Armed and Dangerous (1986 film)

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Armed and Dangerous
Theatrical release poster
Directed byMark L. Lester
Written byBrian Grazer
James Keach
Harold Ramis
Peter Torokvei
Produced byBrian Grazer
James Keach
CinematographyFred Schuler
Edited byDaniel P. Hanley
Mike Hill
Gregory Prange
Music byBill Meyers
Distributed byColumbia Pictures
Release date
  • August 15, 1986 (1986-08-15)
Running time
88 minutes
CountryUnited States
Budget$12 million
Box office$15,945,534[1]

Armed and Dangerous is a 1986 American comedy film directed by Mark L. Lester and starring John Candy, Eugene Levy, Robert Loggia and Meg Ryan.[2] It was filmed on location in and around Los Angeles, California.


Los Angeles police officer Frank Dooley is framed for stealing a television set by corrupt detectives Rizzo and Nedler and dismissed from the force. Meanwhile, hapless defense attorney Norman Kane is threatened with death by his latest client should he fail to keep him out of prison. Kane reveals his ineptitude and the death threat to the judge, who agrees to render a long sentence if Kane resigns as a lawyer.

Dooley and Kane meet when they apply for work at Guard Dog Security, run by Captain Clarence O'Connell and part of a union represented by Klepper and Lazarus. Becoming licensed security guards after a single afternoon of training, Dooley and Kane are made partners by supervisor Maggie Cavanaugh and assigned to night duty at a pharmaceutical warehouse. Ordered to take a lunch break by senior guard Bruno, Kane happens upon an armed robbery of the warehouse and calls Frank for help, but they prove no match for the thieves.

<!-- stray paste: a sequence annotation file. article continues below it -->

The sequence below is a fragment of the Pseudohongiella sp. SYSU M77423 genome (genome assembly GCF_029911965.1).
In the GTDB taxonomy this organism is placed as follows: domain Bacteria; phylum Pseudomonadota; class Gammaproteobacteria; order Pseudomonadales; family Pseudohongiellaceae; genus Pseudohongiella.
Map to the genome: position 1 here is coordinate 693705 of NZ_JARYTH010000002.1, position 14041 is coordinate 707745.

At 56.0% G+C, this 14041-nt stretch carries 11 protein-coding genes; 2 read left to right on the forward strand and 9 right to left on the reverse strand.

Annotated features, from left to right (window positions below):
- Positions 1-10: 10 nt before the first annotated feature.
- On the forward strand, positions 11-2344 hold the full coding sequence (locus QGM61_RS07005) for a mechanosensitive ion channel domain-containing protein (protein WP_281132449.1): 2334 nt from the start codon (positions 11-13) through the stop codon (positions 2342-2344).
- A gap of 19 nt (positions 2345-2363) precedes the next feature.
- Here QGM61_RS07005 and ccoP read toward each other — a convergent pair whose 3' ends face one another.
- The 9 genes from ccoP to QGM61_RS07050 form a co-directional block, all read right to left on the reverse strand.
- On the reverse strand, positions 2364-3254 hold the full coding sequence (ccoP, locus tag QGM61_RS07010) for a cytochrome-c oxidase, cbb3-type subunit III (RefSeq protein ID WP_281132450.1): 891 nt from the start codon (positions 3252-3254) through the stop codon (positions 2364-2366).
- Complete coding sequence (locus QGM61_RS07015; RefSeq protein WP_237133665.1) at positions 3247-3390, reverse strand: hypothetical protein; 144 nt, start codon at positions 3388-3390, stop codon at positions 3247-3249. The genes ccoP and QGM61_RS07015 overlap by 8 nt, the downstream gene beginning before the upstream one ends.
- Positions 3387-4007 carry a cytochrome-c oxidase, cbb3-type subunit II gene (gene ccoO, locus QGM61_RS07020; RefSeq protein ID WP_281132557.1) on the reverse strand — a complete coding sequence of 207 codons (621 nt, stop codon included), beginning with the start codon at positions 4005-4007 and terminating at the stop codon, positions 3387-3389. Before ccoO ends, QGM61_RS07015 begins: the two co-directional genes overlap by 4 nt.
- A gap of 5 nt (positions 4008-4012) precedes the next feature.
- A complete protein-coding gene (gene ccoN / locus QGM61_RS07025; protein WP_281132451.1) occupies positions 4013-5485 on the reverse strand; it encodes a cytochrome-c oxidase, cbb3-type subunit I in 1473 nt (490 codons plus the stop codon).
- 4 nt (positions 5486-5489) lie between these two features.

The next day, the pair are berated by O'Connell for their failure. While they are venting their anger toward O'Connell, Maggie reveals that she is his daughter. Dooley and Kane then attend a meeting of the union, where Kane's attempt to file a grievance against Guard Dog is quashed by union president Michael Carlino. Kane pointedly questions Carlino about how the union dues, adding to about $4 million per year, are spent. After Kane rejects an evasive answer from treasurer Lou Brackman, Carlino threatens Kane should he ever attend another union meeting.

Over the next few days, Dooley and Kane find themselves assigned to work at a landfill and a toxic waste dump. Convinced something illegal is afoot after hearing a story from two fellow security guards about a similar robbery, the pair track down Bruno at his gym and interrogate him. Bruno admits that O'Connell had him order them to lunch the night of the robbery. They visit an informant friend of Dooley's for information on Carlino and bring their suspicions to Maggie, but she rejects them for having no evidence.

Dooley and Kane next attend a party thrown by Carlino, hoping to gather some evidence. Eavesdropping on a meeting between Carlino and Brackman, they learn that Carlino is using the pension fund to finance dealings with a drug cartel and plans to have the money robbed from an armored car, with insurance covering the loss. Fearing the insurance company will investigate, Brackman urges Carlino not to execute the robbery. Carlino instructs Klepper and Lazarus to kill Brackman. Dooley and Kane attempt to save Brackman, but are too late to prevent his murder. After a night spent evading police, the two make plans with Maggie to prevent the armored car robbery. Kane and Maggie take over driving the truck, while Dooley plans to meet them ahead of the would-be robbers.